An accent is the unique way of speaking typical among a group of people that speak the same language. Accents differ in the pronunciation of speech sounds (both consonants and vowels) as well as the melody, or prosody, of speech (i.e., rhythm, rate, stress, intonation). They may be characteristic of different parts of the same country (e.g., Americans from the deep South do not speak like people from New Jersey) or they may be due to learning a second language (e.g., an English speaker who learns French later in life does not sound like a native French speaker).
Speaking with an accent is NOT a speech or language disorder, but sometimes a person may want to reduce or change her accent. This is especially the case if it causes communication problems and affects others' understanding of her speech, limits job options or school achievement, or affects self-confidence.
Accent Modification Assessment and Services
Accent modification, also called accent reduction, is an elective service, meaning it is not medically necessary and will not be covered by health insurance. It should be provided by specially trained Speech-Language Pathologists (SLPs). The SLP will first assess pronunciation, rhythm, stress and intonation patterns during different speech tasks such as repeating, reading aloud, and conversation.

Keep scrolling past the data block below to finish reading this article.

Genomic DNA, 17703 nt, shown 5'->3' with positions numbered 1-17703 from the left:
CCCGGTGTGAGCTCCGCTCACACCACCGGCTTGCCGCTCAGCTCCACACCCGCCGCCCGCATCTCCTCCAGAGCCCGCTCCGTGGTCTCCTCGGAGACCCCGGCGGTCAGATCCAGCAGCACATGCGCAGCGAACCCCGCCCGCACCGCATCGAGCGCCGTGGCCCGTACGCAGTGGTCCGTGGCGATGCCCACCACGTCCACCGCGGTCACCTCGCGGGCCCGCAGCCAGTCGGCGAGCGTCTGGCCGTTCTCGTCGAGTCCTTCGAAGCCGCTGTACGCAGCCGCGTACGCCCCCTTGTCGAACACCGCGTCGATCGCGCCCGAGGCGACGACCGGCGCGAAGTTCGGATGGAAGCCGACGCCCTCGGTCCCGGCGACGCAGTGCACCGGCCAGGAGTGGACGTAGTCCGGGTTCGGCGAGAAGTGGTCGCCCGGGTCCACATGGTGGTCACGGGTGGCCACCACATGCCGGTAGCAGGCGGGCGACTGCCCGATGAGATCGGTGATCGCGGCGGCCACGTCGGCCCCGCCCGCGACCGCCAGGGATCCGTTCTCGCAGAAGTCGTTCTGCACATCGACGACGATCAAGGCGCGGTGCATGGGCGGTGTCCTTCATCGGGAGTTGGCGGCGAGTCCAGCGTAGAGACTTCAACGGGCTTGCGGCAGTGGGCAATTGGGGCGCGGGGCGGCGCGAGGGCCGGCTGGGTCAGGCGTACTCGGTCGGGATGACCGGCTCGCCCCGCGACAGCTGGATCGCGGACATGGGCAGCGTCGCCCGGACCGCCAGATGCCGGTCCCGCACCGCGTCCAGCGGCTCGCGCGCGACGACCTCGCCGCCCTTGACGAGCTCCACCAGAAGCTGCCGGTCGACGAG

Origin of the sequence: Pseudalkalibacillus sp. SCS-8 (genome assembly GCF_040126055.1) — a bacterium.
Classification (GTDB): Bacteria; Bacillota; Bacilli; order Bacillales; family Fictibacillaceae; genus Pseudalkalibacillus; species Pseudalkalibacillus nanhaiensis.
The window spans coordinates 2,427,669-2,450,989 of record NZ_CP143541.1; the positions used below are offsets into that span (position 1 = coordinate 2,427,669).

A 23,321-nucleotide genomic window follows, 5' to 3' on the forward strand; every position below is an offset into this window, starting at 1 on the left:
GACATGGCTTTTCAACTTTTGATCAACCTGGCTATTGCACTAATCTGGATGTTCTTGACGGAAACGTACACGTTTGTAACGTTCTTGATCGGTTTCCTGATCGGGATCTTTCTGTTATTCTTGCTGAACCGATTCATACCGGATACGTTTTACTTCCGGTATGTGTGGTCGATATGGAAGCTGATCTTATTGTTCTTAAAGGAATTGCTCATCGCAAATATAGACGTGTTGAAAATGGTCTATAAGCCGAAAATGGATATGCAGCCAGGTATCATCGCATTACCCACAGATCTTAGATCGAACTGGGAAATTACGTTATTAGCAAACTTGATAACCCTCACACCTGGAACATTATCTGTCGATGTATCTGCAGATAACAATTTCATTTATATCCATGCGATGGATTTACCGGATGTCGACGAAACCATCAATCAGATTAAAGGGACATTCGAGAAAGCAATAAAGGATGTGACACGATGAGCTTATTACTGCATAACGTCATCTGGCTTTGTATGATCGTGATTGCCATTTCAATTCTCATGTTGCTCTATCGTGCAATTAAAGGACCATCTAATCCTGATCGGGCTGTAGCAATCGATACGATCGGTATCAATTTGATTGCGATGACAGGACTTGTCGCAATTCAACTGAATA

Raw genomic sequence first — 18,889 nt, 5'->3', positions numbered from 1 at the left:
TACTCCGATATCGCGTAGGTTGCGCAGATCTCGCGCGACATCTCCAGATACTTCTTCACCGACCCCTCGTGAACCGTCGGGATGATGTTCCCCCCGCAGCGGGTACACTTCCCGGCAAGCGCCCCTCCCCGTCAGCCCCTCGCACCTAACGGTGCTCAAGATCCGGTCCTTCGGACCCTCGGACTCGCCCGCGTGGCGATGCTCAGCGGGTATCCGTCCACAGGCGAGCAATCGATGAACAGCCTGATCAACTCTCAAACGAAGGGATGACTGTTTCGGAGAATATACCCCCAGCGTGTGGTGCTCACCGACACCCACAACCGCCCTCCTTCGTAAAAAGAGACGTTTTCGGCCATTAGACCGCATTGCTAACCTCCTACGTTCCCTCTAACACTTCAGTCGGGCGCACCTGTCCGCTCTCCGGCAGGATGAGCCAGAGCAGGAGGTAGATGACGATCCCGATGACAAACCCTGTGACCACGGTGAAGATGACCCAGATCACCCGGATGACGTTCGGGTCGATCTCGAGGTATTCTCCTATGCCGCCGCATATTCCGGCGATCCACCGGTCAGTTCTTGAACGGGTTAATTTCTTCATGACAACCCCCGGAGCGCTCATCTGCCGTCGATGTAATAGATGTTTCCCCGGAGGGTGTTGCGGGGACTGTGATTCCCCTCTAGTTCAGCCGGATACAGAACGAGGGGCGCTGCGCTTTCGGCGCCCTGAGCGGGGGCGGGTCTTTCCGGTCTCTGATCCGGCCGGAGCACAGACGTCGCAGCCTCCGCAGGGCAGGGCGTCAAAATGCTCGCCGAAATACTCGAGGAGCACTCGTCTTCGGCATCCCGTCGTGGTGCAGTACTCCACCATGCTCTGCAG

The SLP then creates a treatment program to change the speech sounds that are most influenced by the accent. The client may also work on prosody, by repeating sentences modeled by the SLP. The program requires a great deal of home practice; typically the client records herself speaking or reading practice materials and then compares it to audio examples. The client may also have customized therapy tasks to practice real-life activities like job interviews, phone conversations, or presentations.